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New York Movie, Fine Art
New York Movie, Fine Art
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New York Movie

New York Movie from Fine Art, Prodi Art, cinema, woman, loneliness, blonde hair, hopper, Edward Hopper, theater
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New York Movie is a composite painting, meaning that it combines several distinct sources into one work. As she did with many of his paintings, Josephine Hopper, a famous painter in her own right for years before her marriage to Hopper, served as the muse for New York Movie, having posed under a lamp in the hallway of her apartment. As in many of his other works, Hopper did not attempt to paint her with obvious sexual appeal, as he hoped in his work to paint women with complete honesty about their situation, both external and internal.
Some claim that New York Movie is a counterpart to Édouard Manet's painting A Bar at the Folies-Bergère, the usherette being a modern representation of the waitress.

Although the theater depicted in New York Movie is entirely his design, he drew inspiration from the Palace Theatre (New York City), the Lunt-Fontanne Theatre (then known as the Globe Theatre), the Republic Theater (now known as the New Victory Theater, and the Strand Theatre (Manhattan), making more than fifty sketches of these theaters before beginning the project. Hopper was fascinated by film and it is said that when he had a creative block, he would stay at the movies all day. Despite his fascination with film, New York Movie depicts an isolation and melancholy, even though theaters at the time could accommodate thousands of spectators. Moreover, some critics argue that the usherette is only lost in her imagination because she is separated from the film being shown, a sleight of hand against the movie-going public of the time, and that her separation elicits sympathy from the viewer. Others argue that New York Movie and other paintings of urban life are Hopper's ode to the warmth and endurance of the human spirit amidst the dehumanizing existence that is mass life. Hopper also drew inspiration from Edgar Degas - particularly Interior - in terms of lighting composition as well as the overall nocturnal nature of the work.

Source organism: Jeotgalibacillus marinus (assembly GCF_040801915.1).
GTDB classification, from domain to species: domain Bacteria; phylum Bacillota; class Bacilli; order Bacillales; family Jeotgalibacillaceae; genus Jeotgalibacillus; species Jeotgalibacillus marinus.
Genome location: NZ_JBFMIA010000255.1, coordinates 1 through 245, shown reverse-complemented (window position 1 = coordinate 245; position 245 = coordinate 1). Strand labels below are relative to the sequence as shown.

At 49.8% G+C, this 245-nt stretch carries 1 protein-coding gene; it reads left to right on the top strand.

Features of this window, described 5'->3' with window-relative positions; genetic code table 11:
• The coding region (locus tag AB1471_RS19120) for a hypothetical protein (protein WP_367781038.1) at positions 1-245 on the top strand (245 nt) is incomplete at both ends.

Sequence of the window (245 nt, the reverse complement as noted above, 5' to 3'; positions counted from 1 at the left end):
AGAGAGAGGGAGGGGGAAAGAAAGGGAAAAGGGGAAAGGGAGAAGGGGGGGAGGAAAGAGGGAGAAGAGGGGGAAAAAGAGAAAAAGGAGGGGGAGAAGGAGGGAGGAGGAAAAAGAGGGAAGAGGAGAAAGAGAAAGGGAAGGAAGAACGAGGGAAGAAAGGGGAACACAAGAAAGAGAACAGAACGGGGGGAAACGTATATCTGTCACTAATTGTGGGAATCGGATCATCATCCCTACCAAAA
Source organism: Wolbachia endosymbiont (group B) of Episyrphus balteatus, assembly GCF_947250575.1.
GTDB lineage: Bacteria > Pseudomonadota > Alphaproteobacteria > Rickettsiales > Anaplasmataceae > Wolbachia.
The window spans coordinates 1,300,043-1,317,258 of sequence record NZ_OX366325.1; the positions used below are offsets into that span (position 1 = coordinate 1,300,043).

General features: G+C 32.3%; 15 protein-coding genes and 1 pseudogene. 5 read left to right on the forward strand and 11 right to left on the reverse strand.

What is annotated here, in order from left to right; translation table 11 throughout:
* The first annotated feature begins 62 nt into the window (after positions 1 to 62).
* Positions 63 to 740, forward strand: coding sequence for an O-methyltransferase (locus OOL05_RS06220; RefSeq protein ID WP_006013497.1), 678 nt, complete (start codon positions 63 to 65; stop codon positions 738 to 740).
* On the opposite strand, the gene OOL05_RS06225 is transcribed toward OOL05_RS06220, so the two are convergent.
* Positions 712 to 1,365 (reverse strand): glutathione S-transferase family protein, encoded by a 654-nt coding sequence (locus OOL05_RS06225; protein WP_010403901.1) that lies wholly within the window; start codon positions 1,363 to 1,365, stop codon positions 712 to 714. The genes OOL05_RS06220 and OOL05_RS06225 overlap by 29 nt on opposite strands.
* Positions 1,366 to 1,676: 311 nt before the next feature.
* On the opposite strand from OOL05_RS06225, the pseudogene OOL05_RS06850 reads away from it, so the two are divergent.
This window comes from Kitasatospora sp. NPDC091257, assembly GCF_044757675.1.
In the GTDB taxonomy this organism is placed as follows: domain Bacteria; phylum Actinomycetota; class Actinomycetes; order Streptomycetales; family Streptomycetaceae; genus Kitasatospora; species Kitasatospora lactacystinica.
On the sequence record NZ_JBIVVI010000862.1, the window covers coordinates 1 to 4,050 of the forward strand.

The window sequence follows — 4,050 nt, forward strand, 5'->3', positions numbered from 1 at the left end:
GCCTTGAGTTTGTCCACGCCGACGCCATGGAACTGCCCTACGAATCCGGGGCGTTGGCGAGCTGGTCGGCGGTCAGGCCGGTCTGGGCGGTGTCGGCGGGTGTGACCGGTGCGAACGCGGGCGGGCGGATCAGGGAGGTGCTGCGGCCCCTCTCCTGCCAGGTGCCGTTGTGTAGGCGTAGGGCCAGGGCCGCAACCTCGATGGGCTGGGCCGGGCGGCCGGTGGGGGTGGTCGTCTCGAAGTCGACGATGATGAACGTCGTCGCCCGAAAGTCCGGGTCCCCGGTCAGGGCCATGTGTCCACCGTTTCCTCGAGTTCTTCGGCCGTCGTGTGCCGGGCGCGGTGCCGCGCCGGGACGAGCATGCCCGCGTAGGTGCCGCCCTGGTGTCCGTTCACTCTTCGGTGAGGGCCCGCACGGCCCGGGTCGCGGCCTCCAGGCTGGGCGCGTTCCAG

About Edward Hopper
Edward Hopper is one of the major figures of the American realist movement, with paintings such as House by the Railroad (1925) and Nighthawks (1942).

Born in 1882 in New York State, Edward Hopper entered the prestigious New York School of Art after his secondary education. He moved to New York in 1908 where he was hired as an illustrator for advertising campaigns. He soon tired of the job and exhibited paintings in his spare time.
Around 1915, he painted scenes of American life and in 1920, he presented his first exhibition at the Whitney Studio Club, which was a great success. In 1924 he married Josephine Verstille Nivison.

His particular style, made of simple forms and rather dark colours, plays on the contrasts between light and shadow. Hopper managed to diversify his realistic approach, with staged landscapes, sometimes urban and sometimes rural. The characters he paints often inspire an impression of solitude and exclusion. Most of his oil paintings reflect a country in the throes of economic and social change. In 1945, Edward Hopper was admitted to the American Academy of Arts and Letters. He received numerous awards and honours, including the title of Doctor of Fine Arts from the Art Institute of Chicago in 1955.
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